### 3.7.29. Berge-acyclic constraint network

A constraint for which the decomposition associated with its usually counter-free deterministic automatonAll the above constraints, except $\mathrm{𝚊𝚖𝚘𝚗𝚐}$, $\mathrm{𝚌𝚑𝚊𝚗𝚐𝚎}$, and $\mathrm{𝚜𝚖𝚘𝚘𝚝𝚑}$ have a deterministic counter-free automaton. The $\mathrm{𝚊𝚖𝚘𝚗𝚐}$ constraint has an automaton involving one counter and a single state, see Figure 5.23.3, while the $\mathrm{𝚌𝚑𝚊𝚗𝚐𝚎}$ and the $\mathrm{𝚜𝚖𝚘𝚘𝚝𝚑}$ constraints have a counter-free non deterministic automaton, see Figures 5.61.5 and 5.355.4. is Berge-acyclic. Arc-consistency for a Berge-acyclic constraint network is achieved by making each constraint of the corresponding network arc-consistent [BeeriFaginMaierYannakakis83]. A constraint network for which the corresponding intersection graph does not contain any cycle and such that, for any pair of constraints, the two sets of involved variables share at most one variable is Berge-acyclic, where Berge-acyclic is defined by the following two conditions:

1. There is no more than one shared variable between any pair of constraints,

2. The hypergraph corresponding to the constraint network does not contain any cycle. Within [Berge87] a cycle of an hypergraph $H$ is defined as “Let $H$ be an hypergraph on a finite set $X$. A cycle of length $k$ ($k\ge 2$) is a sequence $\left({x}_{1},{E}_{1},{x}_{2},{E}_{2},{x}_{3},\cdots ,{E}_{k},{x}_{1}\right)$ such that (1) ${E}_{1},{E}_{2},\cdots ,{E}_{k}$ are distinct edges of $H$, (2) ${x}_{1},{x}_{2},\cdots ,{x}_{k}$ are distinct vertices of $H$, (3) ${x}_{i},{x}_{i+1}\in {E}_{i}$ ($i=1,2,\cdots ,k-1$), (4) ${x}_{k},{x}_{1}\in {E}_{k}$.

The intersection graph of a constraint network is built in the following way: to each vertex corresponds a constraint and there is an edge between two vertices if and only if the sets of variables involved in the two corresponding constraints intersect.

##### Figure 3.7.7. (A) and (D): Berge-acyclic constraint networks; (B) and (C): non Berge-acyclic constraint networks; (E), (F), (G), (H): corresponding intersection graphs. Parts (A), (B), (C) and (D) of Figure 3.7.7 provide four examples of constraint networks, while parts (E), (F), (G) and (F) give their corresponding intersection graphs.

1. The constraint network corresponding to part (A) is Berge-acyclic since its corresponding intersection graph (E) does not contain any cycle and since there is no more than one shared variable between any pair of constraints.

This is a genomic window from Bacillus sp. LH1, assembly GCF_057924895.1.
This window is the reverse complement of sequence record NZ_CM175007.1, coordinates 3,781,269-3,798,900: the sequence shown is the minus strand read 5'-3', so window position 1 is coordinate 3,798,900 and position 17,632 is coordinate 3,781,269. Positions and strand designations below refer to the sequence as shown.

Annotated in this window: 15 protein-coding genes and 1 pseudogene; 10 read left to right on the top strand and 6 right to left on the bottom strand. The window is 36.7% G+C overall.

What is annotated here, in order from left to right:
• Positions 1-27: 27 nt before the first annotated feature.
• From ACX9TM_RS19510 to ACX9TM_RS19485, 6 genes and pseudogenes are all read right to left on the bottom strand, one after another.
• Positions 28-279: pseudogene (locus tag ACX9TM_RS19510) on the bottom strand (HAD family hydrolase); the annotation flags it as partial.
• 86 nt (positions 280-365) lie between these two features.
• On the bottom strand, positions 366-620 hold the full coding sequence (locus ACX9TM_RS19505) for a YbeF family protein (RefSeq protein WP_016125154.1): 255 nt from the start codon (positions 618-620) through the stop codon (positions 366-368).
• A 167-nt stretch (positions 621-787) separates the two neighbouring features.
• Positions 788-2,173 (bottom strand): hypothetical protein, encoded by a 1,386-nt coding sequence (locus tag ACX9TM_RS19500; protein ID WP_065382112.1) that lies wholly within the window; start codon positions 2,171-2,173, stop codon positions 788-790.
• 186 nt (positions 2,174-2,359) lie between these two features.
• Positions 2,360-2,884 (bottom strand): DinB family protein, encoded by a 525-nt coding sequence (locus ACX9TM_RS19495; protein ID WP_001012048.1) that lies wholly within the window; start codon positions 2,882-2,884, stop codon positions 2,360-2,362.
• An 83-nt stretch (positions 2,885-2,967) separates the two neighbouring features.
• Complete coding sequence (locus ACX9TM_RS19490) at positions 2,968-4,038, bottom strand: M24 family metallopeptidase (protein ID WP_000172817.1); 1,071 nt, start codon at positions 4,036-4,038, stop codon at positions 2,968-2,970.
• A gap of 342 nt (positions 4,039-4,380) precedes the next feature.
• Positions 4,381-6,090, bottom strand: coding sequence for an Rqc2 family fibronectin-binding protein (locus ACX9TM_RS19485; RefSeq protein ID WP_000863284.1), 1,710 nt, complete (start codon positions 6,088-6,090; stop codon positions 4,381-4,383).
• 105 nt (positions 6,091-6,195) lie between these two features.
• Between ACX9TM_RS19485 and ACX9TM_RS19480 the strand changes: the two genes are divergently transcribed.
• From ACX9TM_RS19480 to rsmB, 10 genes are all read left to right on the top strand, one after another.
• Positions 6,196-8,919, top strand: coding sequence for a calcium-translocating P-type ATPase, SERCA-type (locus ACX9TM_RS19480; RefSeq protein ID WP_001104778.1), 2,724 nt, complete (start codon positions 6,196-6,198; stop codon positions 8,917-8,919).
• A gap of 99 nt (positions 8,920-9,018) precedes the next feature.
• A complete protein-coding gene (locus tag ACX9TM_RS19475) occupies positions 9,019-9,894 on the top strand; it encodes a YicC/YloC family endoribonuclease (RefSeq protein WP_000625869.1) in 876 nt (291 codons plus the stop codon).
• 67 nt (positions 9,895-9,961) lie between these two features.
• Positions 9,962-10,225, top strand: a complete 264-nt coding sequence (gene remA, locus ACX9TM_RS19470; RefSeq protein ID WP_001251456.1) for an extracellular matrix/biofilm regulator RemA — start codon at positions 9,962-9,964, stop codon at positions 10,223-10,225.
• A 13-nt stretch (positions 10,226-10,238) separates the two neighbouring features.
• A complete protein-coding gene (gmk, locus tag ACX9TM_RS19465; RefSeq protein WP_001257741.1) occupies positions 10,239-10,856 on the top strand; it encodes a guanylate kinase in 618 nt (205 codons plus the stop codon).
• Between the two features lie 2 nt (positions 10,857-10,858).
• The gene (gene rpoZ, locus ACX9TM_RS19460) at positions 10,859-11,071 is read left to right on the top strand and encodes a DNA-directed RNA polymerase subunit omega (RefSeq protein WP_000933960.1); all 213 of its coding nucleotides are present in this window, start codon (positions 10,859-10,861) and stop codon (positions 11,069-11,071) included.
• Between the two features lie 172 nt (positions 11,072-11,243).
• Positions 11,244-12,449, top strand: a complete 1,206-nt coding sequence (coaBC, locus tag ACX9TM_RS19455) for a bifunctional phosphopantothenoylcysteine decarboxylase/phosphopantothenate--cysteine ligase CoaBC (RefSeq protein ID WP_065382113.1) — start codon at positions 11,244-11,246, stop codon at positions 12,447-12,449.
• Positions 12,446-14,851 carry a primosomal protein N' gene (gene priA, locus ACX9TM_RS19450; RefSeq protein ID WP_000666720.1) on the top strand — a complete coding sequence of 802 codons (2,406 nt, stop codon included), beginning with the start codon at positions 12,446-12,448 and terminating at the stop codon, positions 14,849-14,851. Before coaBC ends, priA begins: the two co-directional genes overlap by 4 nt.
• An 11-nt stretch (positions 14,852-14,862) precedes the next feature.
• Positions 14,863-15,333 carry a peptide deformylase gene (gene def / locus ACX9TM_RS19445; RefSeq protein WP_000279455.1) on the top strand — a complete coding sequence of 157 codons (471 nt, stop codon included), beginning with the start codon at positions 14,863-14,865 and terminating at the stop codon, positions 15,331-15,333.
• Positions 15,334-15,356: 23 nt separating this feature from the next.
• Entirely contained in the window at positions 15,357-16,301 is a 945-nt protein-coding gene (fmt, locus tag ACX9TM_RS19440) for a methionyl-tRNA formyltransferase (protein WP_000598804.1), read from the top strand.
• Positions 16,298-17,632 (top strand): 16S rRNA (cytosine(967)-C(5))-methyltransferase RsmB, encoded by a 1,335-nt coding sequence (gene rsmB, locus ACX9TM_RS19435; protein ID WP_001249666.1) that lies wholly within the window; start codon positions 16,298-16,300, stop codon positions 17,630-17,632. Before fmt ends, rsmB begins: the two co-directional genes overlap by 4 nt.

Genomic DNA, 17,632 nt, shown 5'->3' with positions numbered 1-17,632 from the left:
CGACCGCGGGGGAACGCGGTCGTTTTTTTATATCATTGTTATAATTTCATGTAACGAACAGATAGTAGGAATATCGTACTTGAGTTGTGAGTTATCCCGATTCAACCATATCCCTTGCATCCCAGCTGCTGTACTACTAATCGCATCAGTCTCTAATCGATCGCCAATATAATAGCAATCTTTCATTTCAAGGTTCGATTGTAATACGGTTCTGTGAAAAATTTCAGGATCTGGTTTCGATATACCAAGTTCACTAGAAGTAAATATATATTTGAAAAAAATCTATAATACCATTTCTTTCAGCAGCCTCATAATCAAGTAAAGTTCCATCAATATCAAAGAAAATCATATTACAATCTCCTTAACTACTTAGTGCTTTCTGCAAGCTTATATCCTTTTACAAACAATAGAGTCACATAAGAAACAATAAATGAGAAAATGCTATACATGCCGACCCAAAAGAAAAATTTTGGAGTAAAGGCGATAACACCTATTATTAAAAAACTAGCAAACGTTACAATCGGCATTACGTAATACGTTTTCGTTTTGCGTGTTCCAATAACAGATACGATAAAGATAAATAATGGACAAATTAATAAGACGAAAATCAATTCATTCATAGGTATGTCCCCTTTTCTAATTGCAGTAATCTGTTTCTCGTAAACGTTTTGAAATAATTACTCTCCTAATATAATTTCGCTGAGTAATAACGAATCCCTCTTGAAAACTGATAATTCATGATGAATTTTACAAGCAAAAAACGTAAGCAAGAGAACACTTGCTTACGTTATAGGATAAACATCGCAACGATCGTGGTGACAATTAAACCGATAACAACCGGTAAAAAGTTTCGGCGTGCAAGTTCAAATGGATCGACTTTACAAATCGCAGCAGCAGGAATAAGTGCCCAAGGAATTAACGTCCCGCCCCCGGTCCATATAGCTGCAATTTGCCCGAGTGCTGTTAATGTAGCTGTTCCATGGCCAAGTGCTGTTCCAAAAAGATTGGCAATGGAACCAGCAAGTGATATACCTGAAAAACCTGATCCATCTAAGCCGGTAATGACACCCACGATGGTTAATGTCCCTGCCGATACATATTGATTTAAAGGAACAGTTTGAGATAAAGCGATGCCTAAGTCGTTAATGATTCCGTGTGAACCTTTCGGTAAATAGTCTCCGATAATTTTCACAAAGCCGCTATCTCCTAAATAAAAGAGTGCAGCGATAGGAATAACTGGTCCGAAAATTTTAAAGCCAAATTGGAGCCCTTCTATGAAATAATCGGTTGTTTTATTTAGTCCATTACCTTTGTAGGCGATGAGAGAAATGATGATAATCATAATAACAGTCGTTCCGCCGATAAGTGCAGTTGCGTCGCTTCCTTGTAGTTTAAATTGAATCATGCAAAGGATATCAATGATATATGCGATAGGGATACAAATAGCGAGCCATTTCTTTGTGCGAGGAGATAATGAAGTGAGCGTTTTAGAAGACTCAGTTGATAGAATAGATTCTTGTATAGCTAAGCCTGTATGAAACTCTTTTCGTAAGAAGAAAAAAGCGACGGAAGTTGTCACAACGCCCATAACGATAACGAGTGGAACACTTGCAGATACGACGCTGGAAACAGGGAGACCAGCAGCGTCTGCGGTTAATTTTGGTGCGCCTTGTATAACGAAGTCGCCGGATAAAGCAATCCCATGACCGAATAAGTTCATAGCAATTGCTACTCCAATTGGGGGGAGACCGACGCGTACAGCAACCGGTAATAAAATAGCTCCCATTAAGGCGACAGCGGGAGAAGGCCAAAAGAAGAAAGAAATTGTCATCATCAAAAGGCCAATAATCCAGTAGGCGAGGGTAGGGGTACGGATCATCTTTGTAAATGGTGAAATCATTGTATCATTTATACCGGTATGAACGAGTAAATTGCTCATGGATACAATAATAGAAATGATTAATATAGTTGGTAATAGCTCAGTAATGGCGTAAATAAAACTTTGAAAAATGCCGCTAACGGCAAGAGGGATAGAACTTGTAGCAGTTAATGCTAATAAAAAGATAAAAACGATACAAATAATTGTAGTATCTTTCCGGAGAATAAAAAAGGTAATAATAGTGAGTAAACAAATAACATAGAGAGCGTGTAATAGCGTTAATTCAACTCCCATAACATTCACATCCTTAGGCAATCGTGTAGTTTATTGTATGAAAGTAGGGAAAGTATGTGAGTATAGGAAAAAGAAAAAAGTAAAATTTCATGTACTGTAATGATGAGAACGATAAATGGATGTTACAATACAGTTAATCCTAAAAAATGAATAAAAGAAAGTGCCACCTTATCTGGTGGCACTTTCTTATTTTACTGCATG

2. The constraint network corresponding to part (B) is not Berge-acyclic since its hypergraph (B) contains a cycle.

3. The constraint network corresponding to (C) is also not Berge-acyclic since its third and fourth constraints share more than one variable.

4. Finally, the constraint network corresponding to (D) is Berge acyclic, even though its intersection graph (H) has a cycle, since its hypergraph (D) does not contain any cycle and since there is no more than one shared variable between any pair of constraints.

If we execute the filtering algorithm of each constraint of a Berge-acyclic constraint network $𝒩$ in an appropriate order then each constraint needs only to be waken twice in order to reach the fix-point. A static ordering for waking the constraints of $𝒩$ can be determined as follows:

• Consider the intersection graph ${𝒢}_{𝒩}$ associated with the constraint network $𝒩$. We perform a topological sort on ${𝒢}_{𝒩}$, which always first selects in the remaining part of ${𝒢}_{𝒩}$ a vertex (i.e., a constraint) which has only a single neighbour. Let ${C}_{1},{C}_{2},\cdots ,{C}_{n}$ be the constraints successively removed by the topological sort.

• Then, the static ordering for reaching a fix-point is given by the sequence ${C}_{1},{C}_{2},\cdots ,{C}_{n-1},{C}_{n},{C}_{n-1},\cdots ,{C}_{2},{C}_{1}$, where each constraint is woken at most twice. This can be done by using the notion of propagator group [LagerkvistSchulte09]. This facility allows the user of a solver controlling the order of execution of a group of constraints. Propagator groups are useful, both to guaranty the theoretical worst case complexity of a decomposition, and for accelerating convergence to the fix-point in practice.

If we consider the Berge-acyclic constraint network given by Part (D) of Figure 3.7.7 an appropriate order for waking the constraints could for instance be ${\mathrm{CTR}}_{1}$, ${\mathrm{CTR}}_{4}$, ${\mathrm{CTR}}_{2}$, ${\mathrm{CTR}}_{3}$, ${\mathrm{CTR}}_{2}$, ${\mathrm{CTR}}_{4}$, ${\mathrm{CTR}}_{1}$.

For heuristics that try creating a Berge-acyclic constraint network see also the keyword heuristics and Berge-acyclic constraint network.